Cory Gardner’s Loyalty To Trump Extends Beyond Political Grave

After nearly two weeks of trying, a reporter finally got outgoing Sen. Cory Gardner to utter words in response to the terminal crisis of Donald Trump’s out-of-control presidency–Trump’s refusal to acknowledge the results of an election that no reasonable observer has found any reason to question the results of.

Free of the obligation to defend a unified Republican ticket in a state Republicans have been losing for 15 years and at an accelerated pace since Trump took office, did Gardner finally summon up the spine to admit the obvious, and call for the peaceful transfer of power he assured us would take place when Trump suggested delaying the election back in July?

Sorry to disappoint you, folks.

The only thing we can say in response to this latest and perhaps final refusal by Sen. Gardner to keep the promise he made to voters in 2014, “when my party is wrong, I’ll say it,” is that it strongly indicates something more than political expedience at work in Gardner’s loyalty to Donald Trump. After Gardner called on Trump to pull out of the presidential race in October of 2016, Gardner’s swift about-face into one of Trump’s most indefatigable defenders ran directly counter to the preference of a majority of Colorado voters–even many Colorado Republicans, who had tried to make the state an example of Republican resistance to Trump by locking down for Ted Cruz at the 2016 GOP state assembly.

Cory Gardner had countless opportunities to meaningfully separate from Trump, plotting a careful course like neighboring Sens. Mitt Romney and Ben Sasse to exit the Trump era with their reputations intact in much redder states. Trump’s divisiveness created a bright white line between his supporters and the rest of the country, and Gardner stayed with his President even though that clearly meant aligning with a minority of Colorado voters. In setting the stage for Gardner’s widely anticipated defeat, there was a rush to make excuses for Gardner’s very deliberate choice to stay loyal to Trump over Colorado.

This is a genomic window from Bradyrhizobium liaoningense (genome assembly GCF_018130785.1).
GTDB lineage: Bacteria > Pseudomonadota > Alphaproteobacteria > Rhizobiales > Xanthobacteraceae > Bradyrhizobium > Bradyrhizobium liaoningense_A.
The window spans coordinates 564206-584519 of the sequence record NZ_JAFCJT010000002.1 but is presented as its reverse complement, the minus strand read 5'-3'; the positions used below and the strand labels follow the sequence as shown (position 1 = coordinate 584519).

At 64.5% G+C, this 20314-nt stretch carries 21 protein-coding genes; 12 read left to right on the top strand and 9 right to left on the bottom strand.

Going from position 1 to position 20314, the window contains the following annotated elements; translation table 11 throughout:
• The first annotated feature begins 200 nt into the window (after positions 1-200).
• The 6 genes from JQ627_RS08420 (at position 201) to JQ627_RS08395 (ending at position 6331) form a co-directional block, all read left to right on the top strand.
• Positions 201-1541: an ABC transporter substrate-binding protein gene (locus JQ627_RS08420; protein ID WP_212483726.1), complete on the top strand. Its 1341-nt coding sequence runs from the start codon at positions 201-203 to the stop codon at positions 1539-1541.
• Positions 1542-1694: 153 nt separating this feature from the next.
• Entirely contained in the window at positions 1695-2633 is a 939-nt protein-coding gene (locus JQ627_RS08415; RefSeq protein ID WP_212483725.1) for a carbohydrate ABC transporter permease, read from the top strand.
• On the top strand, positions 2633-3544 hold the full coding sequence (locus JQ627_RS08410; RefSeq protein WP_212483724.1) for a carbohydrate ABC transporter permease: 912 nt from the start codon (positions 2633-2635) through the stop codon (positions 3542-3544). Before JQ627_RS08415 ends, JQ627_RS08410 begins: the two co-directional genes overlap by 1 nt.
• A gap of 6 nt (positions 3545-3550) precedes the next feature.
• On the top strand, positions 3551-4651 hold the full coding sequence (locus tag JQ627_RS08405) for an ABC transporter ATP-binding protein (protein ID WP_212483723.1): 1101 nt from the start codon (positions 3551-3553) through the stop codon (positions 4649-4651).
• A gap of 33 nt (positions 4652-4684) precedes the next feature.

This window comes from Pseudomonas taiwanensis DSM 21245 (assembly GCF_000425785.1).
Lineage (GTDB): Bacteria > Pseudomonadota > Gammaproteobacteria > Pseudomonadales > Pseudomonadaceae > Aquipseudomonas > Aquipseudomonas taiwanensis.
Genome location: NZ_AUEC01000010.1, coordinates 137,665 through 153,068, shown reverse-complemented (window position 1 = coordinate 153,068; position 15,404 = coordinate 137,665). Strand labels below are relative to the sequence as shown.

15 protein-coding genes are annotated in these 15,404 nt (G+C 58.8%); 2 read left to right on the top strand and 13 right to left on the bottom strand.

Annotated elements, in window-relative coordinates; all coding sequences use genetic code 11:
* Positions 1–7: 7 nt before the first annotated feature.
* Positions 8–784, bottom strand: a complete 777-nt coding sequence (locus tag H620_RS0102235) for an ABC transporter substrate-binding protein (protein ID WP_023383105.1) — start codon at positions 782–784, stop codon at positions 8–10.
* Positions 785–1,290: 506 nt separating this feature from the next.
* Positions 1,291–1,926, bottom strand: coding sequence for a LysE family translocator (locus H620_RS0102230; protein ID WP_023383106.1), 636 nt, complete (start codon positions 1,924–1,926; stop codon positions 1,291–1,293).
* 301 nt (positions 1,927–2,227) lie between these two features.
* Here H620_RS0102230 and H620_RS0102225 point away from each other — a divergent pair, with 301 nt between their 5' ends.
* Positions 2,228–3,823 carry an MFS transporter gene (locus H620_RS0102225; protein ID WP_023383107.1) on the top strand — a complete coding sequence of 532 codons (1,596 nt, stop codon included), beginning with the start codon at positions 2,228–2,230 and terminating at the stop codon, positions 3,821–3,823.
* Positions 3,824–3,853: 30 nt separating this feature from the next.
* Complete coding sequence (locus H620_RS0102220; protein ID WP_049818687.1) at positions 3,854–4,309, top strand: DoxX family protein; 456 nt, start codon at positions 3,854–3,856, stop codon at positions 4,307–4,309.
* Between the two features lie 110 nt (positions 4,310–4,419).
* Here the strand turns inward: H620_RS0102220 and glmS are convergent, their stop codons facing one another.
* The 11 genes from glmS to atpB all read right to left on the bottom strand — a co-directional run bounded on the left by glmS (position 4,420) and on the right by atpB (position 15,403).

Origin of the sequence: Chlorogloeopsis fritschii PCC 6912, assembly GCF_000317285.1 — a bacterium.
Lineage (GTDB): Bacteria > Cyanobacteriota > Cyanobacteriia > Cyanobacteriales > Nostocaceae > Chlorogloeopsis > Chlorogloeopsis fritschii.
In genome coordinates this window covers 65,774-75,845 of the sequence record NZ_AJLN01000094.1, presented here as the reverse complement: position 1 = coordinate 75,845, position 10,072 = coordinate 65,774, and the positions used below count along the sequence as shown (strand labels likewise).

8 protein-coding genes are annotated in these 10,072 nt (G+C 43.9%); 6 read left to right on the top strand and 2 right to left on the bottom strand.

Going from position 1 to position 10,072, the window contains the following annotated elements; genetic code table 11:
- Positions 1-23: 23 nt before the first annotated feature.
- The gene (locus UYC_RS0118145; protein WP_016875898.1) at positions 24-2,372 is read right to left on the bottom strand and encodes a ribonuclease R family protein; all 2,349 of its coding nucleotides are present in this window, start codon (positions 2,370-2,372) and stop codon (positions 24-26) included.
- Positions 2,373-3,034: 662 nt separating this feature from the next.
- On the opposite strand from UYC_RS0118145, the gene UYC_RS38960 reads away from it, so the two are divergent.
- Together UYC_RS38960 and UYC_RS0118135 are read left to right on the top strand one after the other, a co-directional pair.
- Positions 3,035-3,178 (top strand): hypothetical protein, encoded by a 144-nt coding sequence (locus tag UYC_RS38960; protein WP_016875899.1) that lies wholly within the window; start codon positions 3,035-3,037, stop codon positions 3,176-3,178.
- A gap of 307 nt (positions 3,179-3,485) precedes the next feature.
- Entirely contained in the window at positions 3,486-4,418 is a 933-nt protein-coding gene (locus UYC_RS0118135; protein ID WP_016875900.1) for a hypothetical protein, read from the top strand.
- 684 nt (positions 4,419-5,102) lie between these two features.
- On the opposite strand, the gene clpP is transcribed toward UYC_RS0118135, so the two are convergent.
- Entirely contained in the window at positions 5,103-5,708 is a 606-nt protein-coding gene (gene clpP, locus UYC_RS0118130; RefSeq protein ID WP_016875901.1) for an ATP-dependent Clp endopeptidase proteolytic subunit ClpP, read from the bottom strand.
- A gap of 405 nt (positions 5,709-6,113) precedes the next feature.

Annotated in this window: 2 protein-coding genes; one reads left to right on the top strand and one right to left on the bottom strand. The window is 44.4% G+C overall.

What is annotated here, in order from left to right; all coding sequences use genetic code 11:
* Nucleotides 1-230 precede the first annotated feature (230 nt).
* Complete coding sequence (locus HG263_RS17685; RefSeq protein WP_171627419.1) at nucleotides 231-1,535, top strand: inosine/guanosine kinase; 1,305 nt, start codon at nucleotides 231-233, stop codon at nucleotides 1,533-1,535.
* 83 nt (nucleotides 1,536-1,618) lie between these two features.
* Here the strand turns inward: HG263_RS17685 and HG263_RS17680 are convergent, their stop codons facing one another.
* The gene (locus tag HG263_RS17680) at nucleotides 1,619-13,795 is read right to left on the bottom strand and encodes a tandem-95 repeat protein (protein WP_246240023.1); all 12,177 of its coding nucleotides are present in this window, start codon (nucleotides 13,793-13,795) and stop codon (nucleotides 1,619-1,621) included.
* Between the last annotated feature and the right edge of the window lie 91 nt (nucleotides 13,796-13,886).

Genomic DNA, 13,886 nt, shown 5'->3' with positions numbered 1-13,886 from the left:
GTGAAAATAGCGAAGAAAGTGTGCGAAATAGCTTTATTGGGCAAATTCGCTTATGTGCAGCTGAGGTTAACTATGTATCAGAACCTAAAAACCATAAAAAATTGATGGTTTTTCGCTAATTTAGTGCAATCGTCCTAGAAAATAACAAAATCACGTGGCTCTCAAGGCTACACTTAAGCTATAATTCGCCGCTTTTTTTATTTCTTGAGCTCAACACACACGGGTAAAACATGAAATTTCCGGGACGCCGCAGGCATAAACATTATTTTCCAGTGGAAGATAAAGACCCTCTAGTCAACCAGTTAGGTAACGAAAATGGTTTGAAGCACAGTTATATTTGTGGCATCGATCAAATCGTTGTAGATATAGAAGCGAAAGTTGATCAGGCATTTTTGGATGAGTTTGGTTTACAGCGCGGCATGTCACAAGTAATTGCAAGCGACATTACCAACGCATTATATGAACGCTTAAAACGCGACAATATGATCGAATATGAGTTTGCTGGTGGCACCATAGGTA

None of those excuses explain why Gardner is still covering for Trump now.

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28 Community Comments, Facebook Comments

  1. RepealAndReplace says:

    Maybe Cory is on the short list for a bellhop position at Mar-A-Lago come January.

  2. Diogenesdemar says:

    At this point it's now an open question in my mind as to whether any of the Kochs are going to be willing to toss even some pocket change to this blithering tool?

  3. JohnInDenver says:

    I wonder what Cory would say was NOT a gotcha question? 

    He is still a Senator until January … so maybe ask him about scheduled votes for nominees?  the chance for a pandemic relief package? a continuing resolution to keep the government open beyond the middle of December? Something about how the Land and Water Conservation Act is being (not) carried out? 

    Or, we could expect Cory to continue as he has, talking about as much as the Cardboard Cory toted about the state.

    • harrydoby says:

      Well, according to that ad above, Cory's silence is due to the fact that his party has done nothing wrong.  Ergo, nothing is broken thus in need of fixing.

      Personally, I think he's got a job lined up at Mar-A-Lago as the head pool boy.  He has the bartending experience already on his resume.

  4. unnamed says:

    Well, Cory, if you're so tired of the so-called "gotcha" questions, you could resign.  You're out on your ass in 6 weeks anyway and you have been a shitty Senator.  Now, you're just phoning it in.  So, you don't want to be bothered, then get the fuck out, asshole.

  5. MADCO says:

    Part of the R bench here in CO.

    Can't figure out if the gov recall replacement primary is going to be Q or Gardner.

    Who else is there?

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